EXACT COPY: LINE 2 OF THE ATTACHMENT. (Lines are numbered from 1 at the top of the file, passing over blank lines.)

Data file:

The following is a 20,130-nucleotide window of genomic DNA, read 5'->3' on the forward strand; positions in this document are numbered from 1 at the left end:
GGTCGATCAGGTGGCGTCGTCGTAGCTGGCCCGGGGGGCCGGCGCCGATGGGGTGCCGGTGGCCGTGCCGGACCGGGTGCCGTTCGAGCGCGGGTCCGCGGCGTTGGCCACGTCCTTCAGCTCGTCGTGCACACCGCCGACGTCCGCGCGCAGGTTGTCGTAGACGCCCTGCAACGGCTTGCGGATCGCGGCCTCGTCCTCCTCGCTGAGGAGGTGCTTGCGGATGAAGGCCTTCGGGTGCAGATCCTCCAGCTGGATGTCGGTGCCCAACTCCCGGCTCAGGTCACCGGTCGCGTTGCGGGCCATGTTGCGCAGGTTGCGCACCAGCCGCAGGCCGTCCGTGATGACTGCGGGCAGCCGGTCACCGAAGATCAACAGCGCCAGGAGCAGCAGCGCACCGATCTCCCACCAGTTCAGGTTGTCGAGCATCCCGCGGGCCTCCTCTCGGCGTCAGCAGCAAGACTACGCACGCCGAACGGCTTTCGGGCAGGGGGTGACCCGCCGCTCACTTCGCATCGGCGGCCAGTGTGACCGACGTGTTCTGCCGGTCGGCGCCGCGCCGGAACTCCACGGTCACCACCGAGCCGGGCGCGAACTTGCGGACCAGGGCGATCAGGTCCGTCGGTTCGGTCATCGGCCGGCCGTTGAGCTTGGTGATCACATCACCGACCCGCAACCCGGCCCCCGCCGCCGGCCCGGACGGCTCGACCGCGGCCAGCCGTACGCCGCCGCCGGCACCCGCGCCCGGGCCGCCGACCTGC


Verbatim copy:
GGTCGATCAGGTGGCGTCGTCGTAGCTGGCCCGGGGGGCCGGCGCCGATGGGGTGCCGGTGGCCGTGCCGGACCGGGTGCCGTTCGAGCGCGGGTCCGCGGCGTTGGCCACGTCCTTCAGCTCGTCGTGCACACCGCCGACGTCCGCGCGCAGGTTGTCGTAGACGCCCTGCAACGGCTTGCGGATCGCGGCCTCGTCCTCCTCGCTGAGGAGGTGCTTGCGGATGAAGGCCTTCGGGTGCAGATCCTCCAGCTGGATGTCGGTGCCCAACTCCCGGCTCAGGTCACCGGTCGCGTTGCGGGCCATGTTGCGCAGGTTGCGCACCAGCCGCAGGCCGTCCGTGATGACTGCGGGCAGCCGGTCACCGAAGATCAACAGCGCCAGGAGCAGCAGCGCACCGATCTCCCACCAGTTCAGGTTGTCGAGCATCCCGCGGGCCTCCTCTCGGCGTCAGCAGCAAGACTACGCACGCCGAACGGCTTTCGGGCAGGGGGTGACCCGCCGCTCACTTCGCATCGGCGGCCAGTGTGACCGACGTGTTCTGCCGGTCGGCGCCGCGCCGGAACTCCACGGTCACCACCGAGCCGGGCGCGAACTTGCGGACCAGGGCGATCAGGTCCGTCGGTTCGGTCATCGGCCGGCCGTTGAGCTTGGTGATCACATCACCGACCCGCAACCCGGCCCCCGCCGCCGGCCCGGACGGCTCGACCGCGGCCAGCCGTACGCCGCCGCCGGCACCCGCGCCCGGGCCGCCGACCTGC